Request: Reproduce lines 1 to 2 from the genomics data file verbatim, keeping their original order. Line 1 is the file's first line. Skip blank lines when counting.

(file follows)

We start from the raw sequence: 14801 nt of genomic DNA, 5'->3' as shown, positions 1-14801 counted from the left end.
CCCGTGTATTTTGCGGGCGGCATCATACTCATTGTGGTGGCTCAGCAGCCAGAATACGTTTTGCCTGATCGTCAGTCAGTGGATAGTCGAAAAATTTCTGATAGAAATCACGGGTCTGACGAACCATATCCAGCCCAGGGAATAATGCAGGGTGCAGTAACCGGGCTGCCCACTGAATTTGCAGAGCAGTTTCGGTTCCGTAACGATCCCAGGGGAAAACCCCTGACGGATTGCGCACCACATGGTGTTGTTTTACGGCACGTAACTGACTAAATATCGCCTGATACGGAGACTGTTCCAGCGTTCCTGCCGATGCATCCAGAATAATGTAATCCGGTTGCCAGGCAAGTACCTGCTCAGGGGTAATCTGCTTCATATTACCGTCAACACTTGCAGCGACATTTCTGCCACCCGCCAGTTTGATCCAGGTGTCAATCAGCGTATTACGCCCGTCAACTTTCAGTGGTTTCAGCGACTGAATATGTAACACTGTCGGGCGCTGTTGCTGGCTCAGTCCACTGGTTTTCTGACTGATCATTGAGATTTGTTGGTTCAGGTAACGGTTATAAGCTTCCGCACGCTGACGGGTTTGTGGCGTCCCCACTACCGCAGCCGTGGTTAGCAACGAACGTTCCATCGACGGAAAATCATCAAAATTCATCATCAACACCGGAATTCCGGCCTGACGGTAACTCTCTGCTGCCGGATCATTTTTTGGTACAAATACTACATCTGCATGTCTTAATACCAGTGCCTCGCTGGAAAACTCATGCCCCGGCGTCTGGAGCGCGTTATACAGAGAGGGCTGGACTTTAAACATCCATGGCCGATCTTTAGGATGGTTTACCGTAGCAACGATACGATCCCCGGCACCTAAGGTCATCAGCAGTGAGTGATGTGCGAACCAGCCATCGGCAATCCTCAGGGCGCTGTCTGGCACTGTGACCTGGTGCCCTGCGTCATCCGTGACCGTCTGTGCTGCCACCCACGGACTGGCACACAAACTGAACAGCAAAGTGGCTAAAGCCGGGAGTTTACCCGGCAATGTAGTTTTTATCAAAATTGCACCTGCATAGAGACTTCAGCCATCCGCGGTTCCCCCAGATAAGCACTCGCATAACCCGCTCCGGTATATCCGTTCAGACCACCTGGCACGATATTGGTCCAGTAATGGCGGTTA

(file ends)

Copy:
We start from the raw sequence: 14801 nt of genomic DNA, 5'->3' as shown, positions 1-14801 counted from the left end.
CCCGTGTATTTTGCGGGCGGCATCATACTCATTGTGGTGGCTCAGCAGCCAGAATACGTTTTGCCTGATCGTCAGTCAGTGGATAGTCGAAAAATTTCTGATAGAAATCACGGGTCTGACGAACCATATCCAGCCCAGGGAATAATGCAGGGTGCAGTAACCGGGCTGCCCACTGAATTTGCAGAGCAGTTTCGGTTCCGTAACGATCCCAGGGGAAAACCCCTGACGGATTGCGCACCACATGGTGTTGTTTTACGGCACGTAACTGACTAAATATCGCCTGATACGGAGACTGTTCCAGCGTTCCTGCCGATGCATCCAGAATAATGTAATCCGGTTGCCAGGCAAGTACCTGCTCAGGGGTAATCTGCTTCATATTACCGTCAACACTTGCAGCGACATTTCTGCCACCCGCCAGTTTGATCCAGGTGTCAATCAGCGTATTACGCCCGTCAACTTTCAGTGGTTTCAGCGACTGAATATGTAACACTGTCGGGCGCTGTTGCTGGCTCAGTCCACTGGTTTTCTGACTGATCATTGAGATTTGTTGGTTCAGGTAACGGTTATAAGCTTCCGCACGCTGACGGGTTTGTGGCGTCCCCACTACCGCAGCCGTGGTTAGCAACGAACGTTCCATCGACGGAAAATCATCAAAATTCATCATCAACACCGGAATTCCGGCCTGACGGTAACTCTCTGCTGCCGGATCATTTTTTGGTACAAATACTACATCTGCATGTCTTAATACCAGTGCCTCGCTGGAAAACTCATGCCCCGGCGTCTGGAGCGCGTTATACAGAGAGGGCTGGACTTTAAACATCCATGGCCGATCTTTAGGATGGTTTACCGTAGCAACGATACGATCCCCGGCACCTAAGGTCATCAGCAGTGAGTGATGTGCGAACCAGCCATCGGCAATCCTCAGGGCGCTGTCTGGCACTGTGACCTGGTGCCCTGCGTCATCCGTGACCGTCTGTGCTGCCACCCACGGACTGGCACACAAACTGAACAGCAAAGTGGCTAAAGCCGGGAGTTTACCCGGCAATGTAGTTTTTATCAAAATTGCACCTGCATAGAGACTTCAGCCATCCGCGGTTCCCCCAGATAAGCACTCGCATAACCCGCTCCGGTATATCCGTTCAGACCACCTGGCACGATATTGGTCCAGTAATGGCGGTTA